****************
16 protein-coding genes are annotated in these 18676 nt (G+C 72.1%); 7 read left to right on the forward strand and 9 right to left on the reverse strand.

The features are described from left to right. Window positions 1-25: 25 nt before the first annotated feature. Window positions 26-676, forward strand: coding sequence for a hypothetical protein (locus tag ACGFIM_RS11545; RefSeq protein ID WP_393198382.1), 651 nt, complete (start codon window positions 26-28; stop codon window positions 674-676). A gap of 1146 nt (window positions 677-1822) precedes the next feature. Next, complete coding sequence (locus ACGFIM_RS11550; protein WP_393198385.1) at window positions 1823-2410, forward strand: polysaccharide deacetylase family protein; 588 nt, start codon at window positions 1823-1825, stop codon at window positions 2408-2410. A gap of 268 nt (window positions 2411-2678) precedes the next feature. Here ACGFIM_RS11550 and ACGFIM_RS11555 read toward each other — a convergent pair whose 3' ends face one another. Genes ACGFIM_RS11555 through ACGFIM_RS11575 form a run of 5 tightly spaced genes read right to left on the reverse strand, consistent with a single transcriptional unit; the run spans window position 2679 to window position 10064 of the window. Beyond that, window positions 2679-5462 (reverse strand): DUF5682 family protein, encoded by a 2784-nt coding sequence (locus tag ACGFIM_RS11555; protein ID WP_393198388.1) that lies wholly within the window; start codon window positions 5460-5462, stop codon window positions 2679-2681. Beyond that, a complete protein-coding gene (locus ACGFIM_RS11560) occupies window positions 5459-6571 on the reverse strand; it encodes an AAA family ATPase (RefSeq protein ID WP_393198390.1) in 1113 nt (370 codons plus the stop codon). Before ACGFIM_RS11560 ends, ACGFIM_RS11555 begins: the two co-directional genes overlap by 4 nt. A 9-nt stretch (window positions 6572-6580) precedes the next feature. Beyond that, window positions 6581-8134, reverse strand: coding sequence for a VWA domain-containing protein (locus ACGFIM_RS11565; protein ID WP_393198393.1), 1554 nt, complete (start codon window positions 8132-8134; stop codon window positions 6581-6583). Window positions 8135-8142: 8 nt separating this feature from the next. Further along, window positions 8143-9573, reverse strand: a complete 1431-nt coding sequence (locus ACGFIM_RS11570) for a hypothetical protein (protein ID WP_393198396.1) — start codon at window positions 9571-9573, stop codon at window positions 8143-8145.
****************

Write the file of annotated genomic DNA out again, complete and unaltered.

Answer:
16 protein-coding genes are annotated in these 18676 nt (G+C 72.1%); 7 read left to right on the forward strand and 9 right to left on the reverse strand.

The features are described from left to right. Window positions 1-25: 25 nt before the first annotated feature. Window positions 26-676, forward strand: coding sequence for a hypothetical protein (locus tag ACGFIM_RS11545; RefSeq protein ID WP_393198382.1), 651 nt, complete (start codon window positions 26-28; stop codon window positions 674-676). A gap of 1146 nt (window positions 677-1822) precedes the next feature. Next, complete coding sequence (locus ACGFIM_RS11550; protein WP_393198385.1) at window positions 1823-2410, forward strand: polysaccharide deacetylase family protein; 588 nt, start codon at window positions 1823-1825, stop codon at window positions 2408-2410. A gap of 268 nt (window positions 2411-2678) precedes the next feature. Here ACGFIM_RS11550 and ACGFIM_RS11555 read toward each other — a convergent pair whose 3' ends face one another. Genes ACGFIM_RS11555 through ACGFIM_RS11575 form a run of 5 tightly spaced genes read right to left on the reverse strand, consistent with a single transcriptional unit; the run spans window position 2679 to window position 10064 of the window. Beyond that, window positions 2679-5462 (reverse strand): DUF5682 family protein, encoded by a 2784-nt coding sequence (locus tag ACGFIM_RS11555; protein ID WP_393198388.1) that lies wholly within the window; start codon window positions 5460-5462, stop codon window positions 2679-2681. Beyond that, a complete protein-coding gene (locus ACGFIM_RS11560) occupies window positions 5459-6571 on the reverse strand; it encodes an AAA family ATPase (RefSeq protein ID WP_393198390.1) in 1113 nt (370 codons plus the stop codon). Before ACGFIM_RS11560 ends, ACGFIM_RS11555 begins: the two co-directional genes overlap by 4 nt. A 9-nt stretch (window positions 6572-6580) precedes the next feature. Beyond that, window positions 6581-8134, reverse strand: coding sequence for a VWA domain-containing protein (locus ACGFIM_RS11565; protein ID WP_393198393.1), 1554 nt, complete (start codon window positions 8132-8134; stop codon window positions 6581-6583). Window positions 8135-8142: 8 nt separating this feature from the next. Further along, window positions 8143-9573, reverse strand: a complete 1431-nt coding sequence (locus ACGFIM_RS11570) for a hypothetical protein (protein ID WP_393198396.1) — start codon at window positions 9571-9573, stop codon at window positions 8143-8145.